Binding to Active Directory with Munki01 Apr 2014
Many organisations need to bind their Macs to AD. There are quite a few options however, that need to be changed. It’s quite a straightforward process to automate this with Munki, although you do have a few options to consider.
First off, how are you going to deliver the actual bind script? You have the option of a no-pkg pkginfo file, with the script directly in the pkginfo plist. Whilst the script is now easily editable in the pkginfo, it does pose a security issue in that the catalog is kept in /Library/Managed Installs/catalogs, which will contain your script. Along with your AD bind account’s details. Whoops!
Prepare the Bind!
My preferred way of deploying the bind script is with a payload-free package made with The Luggage. My bind script is nothing special, it was originally borrowed from DeployStudio. You can find the script and the Makefile on my macscripts repo. If you need a primer on The Luggage, I wrote about it in August 2013. You just need to edit the variables at the top of the script to suit your environment and build the package.
So you’ve got the machine bound to AD. Great. What happens if the binding doesn’t go to plan? Or a well meaning tech manages to unbind the machine, but can’t manage to re-bind it? Or even worse, the user manages to unbind it themselves? We need to make Munki check that the Mac is still bound to AD.
You should save this as install
check_script.sh in the same directory as your binding package. This script is querying the Active Directory domain the Mac is on and checking it’s the one you want.
Not quite finished
The main issue with using an
installcheck_script is that we’re bypassing every other mechanism that Munki uses to check if an item needs to be installed, which means that if we ever need to update our AD bind package and install it, or if the Mac was previously bound to AD, Munki will cheerfully ignore the package because as far as it’s concerned, if it passes the installcheck_script, everything’s fine and dandy.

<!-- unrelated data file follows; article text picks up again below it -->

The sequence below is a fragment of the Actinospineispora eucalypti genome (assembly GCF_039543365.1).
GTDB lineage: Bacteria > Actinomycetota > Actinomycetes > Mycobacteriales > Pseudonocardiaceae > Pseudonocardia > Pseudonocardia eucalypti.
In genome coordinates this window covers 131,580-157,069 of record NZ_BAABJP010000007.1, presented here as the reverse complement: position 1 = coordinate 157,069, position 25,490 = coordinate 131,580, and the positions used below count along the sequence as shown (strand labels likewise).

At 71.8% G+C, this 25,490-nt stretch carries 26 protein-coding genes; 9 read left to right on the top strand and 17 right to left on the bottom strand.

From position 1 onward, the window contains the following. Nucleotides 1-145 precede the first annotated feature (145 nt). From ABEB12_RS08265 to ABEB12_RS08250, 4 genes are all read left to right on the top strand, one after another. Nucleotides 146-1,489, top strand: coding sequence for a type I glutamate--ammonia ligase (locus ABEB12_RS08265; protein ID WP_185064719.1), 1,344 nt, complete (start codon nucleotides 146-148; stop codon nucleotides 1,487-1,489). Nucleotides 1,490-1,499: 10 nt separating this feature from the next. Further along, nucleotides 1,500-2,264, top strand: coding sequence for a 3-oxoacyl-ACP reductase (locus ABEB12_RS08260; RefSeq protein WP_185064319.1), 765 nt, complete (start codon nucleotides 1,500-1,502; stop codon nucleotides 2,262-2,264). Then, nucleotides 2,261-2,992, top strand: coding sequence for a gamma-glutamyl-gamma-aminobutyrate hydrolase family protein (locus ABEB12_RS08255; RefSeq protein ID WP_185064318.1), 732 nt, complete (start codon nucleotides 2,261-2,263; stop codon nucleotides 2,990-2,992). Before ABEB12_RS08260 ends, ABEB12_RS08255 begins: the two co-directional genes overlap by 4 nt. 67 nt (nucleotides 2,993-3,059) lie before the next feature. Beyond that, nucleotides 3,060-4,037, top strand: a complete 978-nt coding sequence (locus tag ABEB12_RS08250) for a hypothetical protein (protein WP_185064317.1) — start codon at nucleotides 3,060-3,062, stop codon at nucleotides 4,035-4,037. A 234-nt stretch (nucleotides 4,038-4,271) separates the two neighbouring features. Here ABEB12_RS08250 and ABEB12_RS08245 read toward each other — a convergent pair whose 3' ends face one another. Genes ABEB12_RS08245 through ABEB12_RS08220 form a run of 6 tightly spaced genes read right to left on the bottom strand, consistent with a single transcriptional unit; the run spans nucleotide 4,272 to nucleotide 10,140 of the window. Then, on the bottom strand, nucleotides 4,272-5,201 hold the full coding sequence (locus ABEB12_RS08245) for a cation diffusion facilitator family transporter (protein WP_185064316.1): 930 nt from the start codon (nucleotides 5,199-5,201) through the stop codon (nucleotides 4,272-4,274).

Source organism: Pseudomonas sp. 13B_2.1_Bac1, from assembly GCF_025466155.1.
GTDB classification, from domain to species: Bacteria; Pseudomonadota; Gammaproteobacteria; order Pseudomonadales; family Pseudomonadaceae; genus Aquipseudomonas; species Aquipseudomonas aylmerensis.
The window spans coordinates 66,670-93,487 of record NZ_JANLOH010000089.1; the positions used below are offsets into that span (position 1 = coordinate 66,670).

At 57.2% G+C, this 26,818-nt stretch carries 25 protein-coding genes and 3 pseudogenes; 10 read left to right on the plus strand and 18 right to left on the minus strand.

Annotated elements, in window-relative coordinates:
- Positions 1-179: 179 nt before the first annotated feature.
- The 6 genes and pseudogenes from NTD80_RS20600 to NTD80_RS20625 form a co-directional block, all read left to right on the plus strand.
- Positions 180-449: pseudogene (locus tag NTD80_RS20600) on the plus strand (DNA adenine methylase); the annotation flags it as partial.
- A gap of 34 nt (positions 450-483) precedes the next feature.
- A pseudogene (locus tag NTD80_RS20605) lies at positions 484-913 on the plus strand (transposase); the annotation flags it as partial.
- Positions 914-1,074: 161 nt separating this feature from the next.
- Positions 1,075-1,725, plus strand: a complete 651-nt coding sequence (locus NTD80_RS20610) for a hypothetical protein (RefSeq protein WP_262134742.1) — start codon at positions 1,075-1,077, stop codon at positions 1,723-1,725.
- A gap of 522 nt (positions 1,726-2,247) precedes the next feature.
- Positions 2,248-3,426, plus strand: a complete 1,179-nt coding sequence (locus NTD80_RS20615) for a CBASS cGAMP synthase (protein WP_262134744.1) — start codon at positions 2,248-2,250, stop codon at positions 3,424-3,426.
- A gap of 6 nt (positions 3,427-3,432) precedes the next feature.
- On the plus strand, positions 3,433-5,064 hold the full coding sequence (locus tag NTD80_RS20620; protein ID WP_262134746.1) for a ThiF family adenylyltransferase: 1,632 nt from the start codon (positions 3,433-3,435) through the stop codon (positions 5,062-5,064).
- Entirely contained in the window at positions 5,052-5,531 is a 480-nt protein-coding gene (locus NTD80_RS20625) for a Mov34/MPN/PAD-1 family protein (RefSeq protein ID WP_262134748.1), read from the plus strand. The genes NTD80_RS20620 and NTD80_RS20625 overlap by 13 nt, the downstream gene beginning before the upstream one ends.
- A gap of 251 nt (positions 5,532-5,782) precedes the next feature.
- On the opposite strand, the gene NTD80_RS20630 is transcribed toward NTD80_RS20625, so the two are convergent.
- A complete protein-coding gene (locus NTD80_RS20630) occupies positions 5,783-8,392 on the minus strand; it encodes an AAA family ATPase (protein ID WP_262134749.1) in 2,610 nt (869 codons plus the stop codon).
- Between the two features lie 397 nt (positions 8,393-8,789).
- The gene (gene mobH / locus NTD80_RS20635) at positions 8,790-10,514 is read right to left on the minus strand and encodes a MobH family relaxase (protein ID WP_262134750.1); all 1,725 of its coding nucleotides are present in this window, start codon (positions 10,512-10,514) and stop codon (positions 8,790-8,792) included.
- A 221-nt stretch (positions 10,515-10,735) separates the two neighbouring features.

installcheck_script.sh take 2
This is a little more complicated, but not much. First off we’re doing the same check as before, making sure we’re actually bound to the domain. If we aren’t, we obviously need to install the package, so that’s the end of that. If we are bound, we next need to check which version of the package we have. As previously mentioned, Munki would usually do this for us, but by using the installcheck_script, we’ve engaged the “leave me alone, I know what the fuck I’m doing” mode in Munki, so we’re implementing that check ourselves. If the version or package identifier don’t match, we want our bind script installed, screw those other guys with their not-as-good-as-our-way of binding.
All that’s left now is to
munkiimport your package with your script as an
There you have it, how to keep a Mac bound to AD with Munki. You may wish to change some other settings later on (particularly if you have to do battle with a .local domain), but this will get you going with a basic AD bind.